Serve the Community as a Probation Officer
Created by careersinpsychology
What Is a Probation Officer?
Probation is a type of punishment that a person can be sentenced to when found guilty of a crime. It can be used in conjunction with or in lieu of incarceration. For instance, a person may be sentenced to a year of probation, or six months of incarceration and six months of probation. During the specified probationary period, a person is typically forbidden from partaking in certain activities, such as drug use, and required to fulfill certain requirements, such as substance abuse treatment.
A probation officer is a professional that monitors offenders and makes sure that they abide by the rules and follow the conditions of the probation. Although they have some similar duties, parole officers and probation officers are actually very different. For instance, parole officers monitor offenders that have warranted an early release from a correctional facility; these are typically violent or repeat offenders. Probation officers, on the other hand, typically monitor nonviolent or first-time offenders, or offenders that have committed minor crimes.
As the population of our country continues to grow, so will criminal activity – no matter how hard we work to prevent it. Because of this, the U.S. Bureau of Labor Statistics estimates that the need for qualified probation officers will grow in the coming years. Although a career as a probation officer can be somewhat stressful, it can also be very rewarding. Not only will you be in a growing law enforcement career, but you also have the ability to make a difference in someones life and help cut down on crime.
What Are the Education Requirements to Become a Probation Officer?
Typically, in order to become a probation officer, you need to hold a bachelor's degree in corrections, criminal justice, or psychology. Whichever major you choose, your coursework should reflect that you have an in-depth understanding of things like criminal behavior, the justice system, substance abuse, and abnormal psychology.
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Experience working in a related field may also be required by many employers. This can include employment or an internship in a field such as law enforcement, mental health counseling, or substance abuse treatment. A special probation officer training program is also usually required and may be provided by employers.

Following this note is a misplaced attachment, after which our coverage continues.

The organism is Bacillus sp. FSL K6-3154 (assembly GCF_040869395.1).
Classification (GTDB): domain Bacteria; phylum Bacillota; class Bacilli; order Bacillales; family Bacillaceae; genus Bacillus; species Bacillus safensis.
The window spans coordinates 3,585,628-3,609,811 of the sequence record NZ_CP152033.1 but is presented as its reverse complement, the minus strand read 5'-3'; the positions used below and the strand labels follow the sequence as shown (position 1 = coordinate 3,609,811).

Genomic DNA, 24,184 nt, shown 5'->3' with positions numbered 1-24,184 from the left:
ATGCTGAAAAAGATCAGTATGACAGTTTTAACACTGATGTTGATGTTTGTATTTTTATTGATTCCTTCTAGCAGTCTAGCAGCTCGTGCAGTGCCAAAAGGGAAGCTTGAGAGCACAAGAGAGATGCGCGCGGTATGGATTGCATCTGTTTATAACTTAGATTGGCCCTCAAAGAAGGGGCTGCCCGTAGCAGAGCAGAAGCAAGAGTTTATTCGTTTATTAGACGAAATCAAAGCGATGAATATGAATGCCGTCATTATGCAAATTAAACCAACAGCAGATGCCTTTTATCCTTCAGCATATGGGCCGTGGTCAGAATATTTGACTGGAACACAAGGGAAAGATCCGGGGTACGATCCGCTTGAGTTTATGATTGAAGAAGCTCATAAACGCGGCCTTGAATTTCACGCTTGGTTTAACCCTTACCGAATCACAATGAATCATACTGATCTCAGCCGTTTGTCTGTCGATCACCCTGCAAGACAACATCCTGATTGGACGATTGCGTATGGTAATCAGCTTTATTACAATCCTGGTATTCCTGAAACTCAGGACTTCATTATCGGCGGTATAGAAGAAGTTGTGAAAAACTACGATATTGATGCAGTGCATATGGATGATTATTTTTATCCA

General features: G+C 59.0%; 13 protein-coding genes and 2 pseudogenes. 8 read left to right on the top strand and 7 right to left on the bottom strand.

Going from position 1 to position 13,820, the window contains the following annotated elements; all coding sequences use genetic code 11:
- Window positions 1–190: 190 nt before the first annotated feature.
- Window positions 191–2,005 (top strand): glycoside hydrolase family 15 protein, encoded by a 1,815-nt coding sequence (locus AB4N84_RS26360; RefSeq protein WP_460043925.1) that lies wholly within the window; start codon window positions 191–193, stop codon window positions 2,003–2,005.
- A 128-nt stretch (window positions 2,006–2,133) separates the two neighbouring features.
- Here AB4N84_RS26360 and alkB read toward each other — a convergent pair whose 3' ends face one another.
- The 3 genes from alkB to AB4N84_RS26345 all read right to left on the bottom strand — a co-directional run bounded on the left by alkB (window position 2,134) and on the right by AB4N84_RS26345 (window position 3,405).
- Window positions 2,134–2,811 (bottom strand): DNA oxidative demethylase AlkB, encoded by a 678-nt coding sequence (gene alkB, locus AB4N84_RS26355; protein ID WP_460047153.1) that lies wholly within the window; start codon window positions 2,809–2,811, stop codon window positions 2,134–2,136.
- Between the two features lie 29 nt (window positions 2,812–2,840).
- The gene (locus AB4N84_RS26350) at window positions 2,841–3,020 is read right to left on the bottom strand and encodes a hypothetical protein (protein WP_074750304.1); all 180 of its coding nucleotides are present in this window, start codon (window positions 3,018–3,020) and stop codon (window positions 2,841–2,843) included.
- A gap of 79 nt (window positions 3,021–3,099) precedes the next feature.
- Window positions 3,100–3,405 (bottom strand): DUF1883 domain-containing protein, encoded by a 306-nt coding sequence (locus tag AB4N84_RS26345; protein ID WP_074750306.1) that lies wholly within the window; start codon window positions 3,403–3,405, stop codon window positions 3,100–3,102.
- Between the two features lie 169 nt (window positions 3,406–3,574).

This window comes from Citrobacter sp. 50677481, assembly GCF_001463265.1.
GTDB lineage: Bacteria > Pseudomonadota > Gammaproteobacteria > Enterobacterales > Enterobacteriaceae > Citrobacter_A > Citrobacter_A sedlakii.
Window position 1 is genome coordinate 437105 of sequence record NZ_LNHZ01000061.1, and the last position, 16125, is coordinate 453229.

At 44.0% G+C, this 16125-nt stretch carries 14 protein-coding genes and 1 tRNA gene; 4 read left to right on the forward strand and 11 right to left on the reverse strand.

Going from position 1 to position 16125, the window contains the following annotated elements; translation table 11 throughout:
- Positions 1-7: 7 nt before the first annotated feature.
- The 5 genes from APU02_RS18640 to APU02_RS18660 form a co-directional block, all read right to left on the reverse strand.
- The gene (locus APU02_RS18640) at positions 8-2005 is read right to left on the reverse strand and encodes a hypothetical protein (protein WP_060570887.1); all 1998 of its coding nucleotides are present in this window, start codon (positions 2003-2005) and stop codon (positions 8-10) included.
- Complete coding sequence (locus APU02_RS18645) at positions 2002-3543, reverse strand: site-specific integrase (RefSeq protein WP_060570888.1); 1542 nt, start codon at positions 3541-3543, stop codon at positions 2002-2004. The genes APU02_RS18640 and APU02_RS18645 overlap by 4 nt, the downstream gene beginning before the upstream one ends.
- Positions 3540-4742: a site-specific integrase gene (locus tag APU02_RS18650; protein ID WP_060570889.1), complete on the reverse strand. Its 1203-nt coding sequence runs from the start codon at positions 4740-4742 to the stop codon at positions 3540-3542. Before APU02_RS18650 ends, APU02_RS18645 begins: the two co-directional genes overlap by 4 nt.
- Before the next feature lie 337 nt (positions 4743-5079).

Why Do We Need Probation Officers?
On average, it costs thousands of dollars to keep a single inmate each year. Probation is a much less costly alternative to incarceration, on the other hand, since there's no incarceration expenses.
Probation officers help keep inmates out of already crowded correctional facilities and reduce the amount that taxpayers need to pay to keep inmates incarcerated. They also work hard to help rehabilitate criminals and try to keep them on the right side of the law.
What Do Probation Officers Do?
As a probation officer, you will have a number of duties and responsibilities.
First, you will often be responsible for evaluating offenders. To do this, you may need to interview them and examine their criminal history as well as their current crime. Based on this information, you can make recommendations to judges regarding possible sentencing and treatment, and help set the conditions of probation.
Another big part of your job would be to make sure that the offenders under your watch don't break any conditions of their probation and complete all necessary requirements. For instance, you may be required to make sure that offenders follow through with substance abuse treatment and don't participate in any criminal activities while on probation.
Regular meetings with probation offenders is also usually necessary. During these meetings, offenders may give their probation officers updates on their situations, pay fines, or give samples of urine for drug and alcohol testing. These meetings also give probation officers a chance to make sure offenders are following through with the requirements of their probation, such as mental health counseling.
In some cases, probationers may break the conditions of their parole, either by committing a crime or leaving a specified jurisdiction without permission. When this happens, probation officers have the ability to arrest these offenders and possibly recommend that they serve out the rest of their probation sentence behind bars.
Where Do Probation Officers Work?
Probation officers are typically employed by state and county governments, and usually work in probation offices. Due to the nature of this career, however, probation officers may also be required to travel.
What Is the Salary of a Probation Officer?
According to the United States Bureau of Labor Statistics, probation officers and correctional treatment specialists earned an annual average salary of $53,360 as of May 2014. However, as with most careers in social work and public health, a probation officer's salary will vary depending education, experience, and location. The BLS estimates the salary range as $32,810 to $83,920. Indeed.com estimates that the national average salary for probation officers is currently $53,000 but most of the jobs listed on the website offer hourly wages.